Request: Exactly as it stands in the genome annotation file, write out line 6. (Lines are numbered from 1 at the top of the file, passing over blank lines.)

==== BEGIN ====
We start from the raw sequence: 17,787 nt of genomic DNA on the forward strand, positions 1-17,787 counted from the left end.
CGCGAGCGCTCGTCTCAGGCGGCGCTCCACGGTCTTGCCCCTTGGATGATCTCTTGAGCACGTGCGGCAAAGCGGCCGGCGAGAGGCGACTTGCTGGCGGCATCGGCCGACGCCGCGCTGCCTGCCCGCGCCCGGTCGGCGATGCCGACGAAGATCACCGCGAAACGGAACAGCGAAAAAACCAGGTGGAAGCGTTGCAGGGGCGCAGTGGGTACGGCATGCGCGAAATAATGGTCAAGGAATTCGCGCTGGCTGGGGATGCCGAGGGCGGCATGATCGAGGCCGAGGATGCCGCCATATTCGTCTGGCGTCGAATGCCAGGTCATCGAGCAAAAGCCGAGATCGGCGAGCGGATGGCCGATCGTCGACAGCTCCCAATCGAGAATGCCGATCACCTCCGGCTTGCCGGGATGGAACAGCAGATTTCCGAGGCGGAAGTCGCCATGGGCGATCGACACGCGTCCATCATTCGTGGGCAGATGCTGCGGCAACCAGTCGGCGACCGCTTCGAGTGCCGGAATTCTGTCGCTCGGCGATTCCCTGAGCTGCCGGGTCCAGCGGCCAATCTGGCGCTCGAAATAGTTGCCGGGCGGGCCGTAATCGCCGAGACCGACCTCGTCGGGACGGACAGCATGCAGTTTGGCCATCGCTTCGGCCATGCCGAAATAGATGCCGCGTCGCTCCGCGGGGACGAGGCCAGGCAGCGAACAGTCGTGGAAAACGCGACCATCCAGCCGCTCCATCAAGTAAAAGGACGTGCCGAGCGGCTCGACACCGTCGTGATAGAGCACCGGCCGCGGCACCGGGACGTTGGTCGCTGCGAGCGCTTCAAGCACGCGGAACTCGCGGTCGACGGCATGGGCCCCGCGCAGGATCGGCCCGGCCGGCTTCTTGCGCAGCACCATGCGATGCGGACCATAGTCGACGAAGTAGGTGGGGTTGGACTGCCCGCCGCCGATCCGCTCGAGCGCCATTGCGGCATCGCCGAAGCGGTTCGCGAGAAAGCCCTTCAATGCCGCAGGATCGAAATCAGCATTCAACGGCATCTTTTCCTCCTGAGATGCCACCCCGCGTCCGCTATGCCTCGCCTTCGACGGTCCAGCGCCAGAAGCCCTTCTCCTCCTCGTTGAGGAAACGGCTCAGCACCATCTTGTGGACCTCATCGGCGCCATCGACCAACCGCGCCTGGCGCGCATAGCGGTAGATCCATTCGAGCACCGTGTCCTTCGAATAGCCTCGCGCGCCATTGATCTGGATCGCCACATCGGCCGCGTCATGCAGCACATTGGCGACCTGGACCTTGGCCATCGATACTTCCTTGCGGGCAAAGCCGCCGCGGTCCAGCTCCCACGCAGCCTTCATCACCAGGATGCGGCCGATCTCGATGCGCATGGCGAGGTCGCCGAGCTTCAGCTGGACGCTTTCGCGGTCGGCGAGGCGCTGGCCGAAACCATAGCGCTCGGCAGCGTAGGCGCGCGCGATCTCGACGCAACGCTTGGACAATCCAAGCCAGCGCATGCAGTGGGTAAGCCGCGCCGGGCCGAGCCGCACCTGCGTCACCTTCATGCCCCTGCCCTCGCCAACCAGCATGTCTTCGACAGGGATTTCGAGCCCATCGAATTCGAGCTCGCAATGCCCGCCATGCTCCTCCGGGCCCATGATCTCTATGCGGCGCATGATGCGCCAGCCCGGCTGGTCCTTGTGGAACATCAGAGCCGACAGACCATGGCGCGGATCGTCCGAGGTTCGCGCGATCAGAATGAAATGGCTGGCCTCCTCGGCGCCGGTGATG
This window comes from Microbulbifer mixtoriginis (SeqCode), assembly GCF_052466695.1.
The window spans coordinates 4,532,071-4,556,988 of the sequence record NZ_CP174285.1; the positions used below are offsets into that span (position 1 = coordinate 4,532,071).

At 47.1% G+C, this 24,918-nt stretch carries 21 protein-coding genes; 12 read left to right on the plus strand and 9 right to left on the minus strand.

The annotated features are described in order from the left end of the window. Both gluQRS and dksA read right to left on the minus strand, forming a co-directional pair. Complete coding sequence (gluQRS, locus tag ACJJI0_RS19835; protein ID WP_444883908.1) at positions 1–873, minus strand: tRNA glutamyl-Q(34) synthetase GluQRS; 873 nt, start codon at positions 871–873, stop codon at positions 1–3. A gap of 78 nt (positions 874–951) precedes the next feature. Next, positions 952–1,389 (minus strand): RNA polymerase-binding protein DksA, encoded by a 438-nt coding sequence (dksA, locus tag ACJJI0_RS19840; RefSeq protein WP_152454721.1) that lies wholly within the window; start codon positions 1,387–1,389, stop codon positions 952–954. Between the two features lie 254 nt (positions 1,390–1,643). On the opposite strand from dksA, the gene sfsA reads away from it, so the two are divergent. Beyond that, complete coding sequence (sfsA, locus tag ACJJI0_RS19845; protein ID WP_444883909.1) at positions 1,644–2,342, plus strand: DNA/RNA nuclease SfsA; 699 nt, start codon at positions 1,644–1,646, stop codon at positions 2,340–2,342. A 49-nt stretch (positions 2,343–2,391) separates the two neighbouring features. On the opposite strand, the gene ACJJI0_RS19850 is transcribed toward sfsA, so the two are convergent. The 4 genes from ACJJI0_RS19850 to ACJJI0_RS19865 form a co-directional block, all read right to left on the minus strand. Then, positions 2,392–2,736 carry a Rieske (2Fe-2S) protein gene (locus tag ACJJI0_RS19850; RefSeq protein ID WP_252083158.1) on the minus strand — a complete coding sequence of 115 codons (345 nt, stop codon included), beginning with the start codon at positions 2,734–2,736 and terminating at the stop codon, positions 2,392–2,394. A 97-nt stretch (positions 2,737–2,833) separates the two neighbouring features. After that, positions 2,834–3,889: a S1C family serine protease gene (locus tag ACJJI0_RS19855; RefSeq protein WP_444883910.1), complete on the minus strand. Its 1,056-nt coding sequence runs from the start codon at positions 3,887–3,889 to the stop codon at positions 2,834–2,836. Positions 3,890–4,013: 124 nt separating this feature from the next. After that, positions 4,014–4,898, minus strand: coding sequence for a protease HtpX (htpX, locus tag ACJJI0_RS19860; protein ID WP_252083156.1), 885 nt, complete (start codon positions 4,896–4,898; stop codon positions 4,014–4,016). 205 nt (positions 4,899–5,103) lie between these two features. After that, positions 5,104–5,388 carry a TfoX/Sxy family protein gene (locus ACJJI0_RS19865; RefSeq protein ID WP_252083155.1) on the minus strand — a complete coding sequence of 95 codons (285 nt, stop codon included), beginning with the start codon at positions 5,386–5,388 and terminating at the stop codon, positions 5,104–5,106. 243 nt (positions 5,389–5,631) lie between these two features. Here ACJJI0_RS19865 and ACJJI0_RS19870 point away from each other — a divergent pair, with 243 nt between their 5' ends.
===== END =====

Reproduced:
The annotated features are described in order from the left end of the window. Both gluQRS and dksA read right to left on the minus strand, forming a co-directional pair. Complete coding sequence (gluQRS, locus tag ACJJI0_RS19835; protein ID WP_444883908.1) at positions 1–873, minus strand: tRNA glutamyl-Q(34) synthetase GluQRS; 873 nt, start codon at positions 871–873, stop codon at positions 1–3. A gap of 78 nt (positions 874–951) precedes the next feature. Next, positions 952–1,389 (minus strand): RNA polymerase-binding protein DksA, encoded by a 438-nt coding sequence (dksA, locus tag ACJJI0_RS19840; RefSeq protein WP_152454721.1) that lies wholly within the window; start codon positions 1,387–1,389, stop codon positions 952–954. Between the two features lie 254 nt (positions 1,390–1,643). On the opposite strand from dksA, the gene sfsA reads away from it, so the two are divergent. Beyond that, complete coding sequence (sfsA, locus tag ACJJI0_RS19845; protein ID WP_444883909.1) at positions 1,644–2,342, plus strand: DNA/RNA nuclease SfsA; 699 nt, start codon at positions 1,644–1,646, stop codon at positions 2,340–2,342. A 49-nt stretch (positions 2,343–2,391) separates the two neighbouring features. On the opposite strand, the gene ACJJI0_RS19850 is transcribed toward sfsA, so the two are convergent. The 4 genes from ACJJI0_RS19850 to ACJJI0_RS19865 form a co-directional block, all read right to left on the minus strand. Then, positions 2,392–2,736 carry a Rieske (2Fe-2S) protein gene (locus tag ACJJI0_RS19850; RefSeq protein ID WP_252083158.1) on the minus strand — a complete coding sequence of 115 codons (345 nt, stop codon included), beginning with the start codon at positions 2,734–2,736 and terminating at the stop codon, positions 2,392–2,394. A 97-nt stretch (positions 2,737–2,833) separates the two neighbouring features. After that, positions 2,834–3,889: a S1C family serine protease gene (locus tag ACJJI0_RS19855; RefSeq protein WP_444883910.1), complete on the minus strand. Its 1,056-nt coding sequence runs from the start codon at positions 3,887–3,889 to the stop codon at positions 2,834–2,836. Positions 3,890–4,013: 124 nt separating this feature from the next. After that, positions 4,014–4,898, minus strand: coding sequence for a protease HtpX (htpX, locus tag ACJJI0_RS19860; protein ID WP_252083156.1), 885 nt, complete (start codon positions 4,896–4,898; stop codon positions 4,014–4,016). 205 nt (positions 4,899–5,103) lie between these two features. After that, positions 5,104–5,388 carry a TfoX/Sxy family protein gene (locus ACJJI0_RS19865; RefSeq protein ID WP_252083155.1) on the minus strand — a complete coding sequence of 95 codons (285 nt, stop codon included), beginning with the start codon at positions 5,386–5,388 and terminating at the stop codon, positions 5,104–5,106. 243 nt (positions 5,389–5,631) lie between these two features. Here ACJJI0_RS19865 and ACJJI0_RS19870 point away from each other — a divergent pair, with 243 nt between their 5' ends.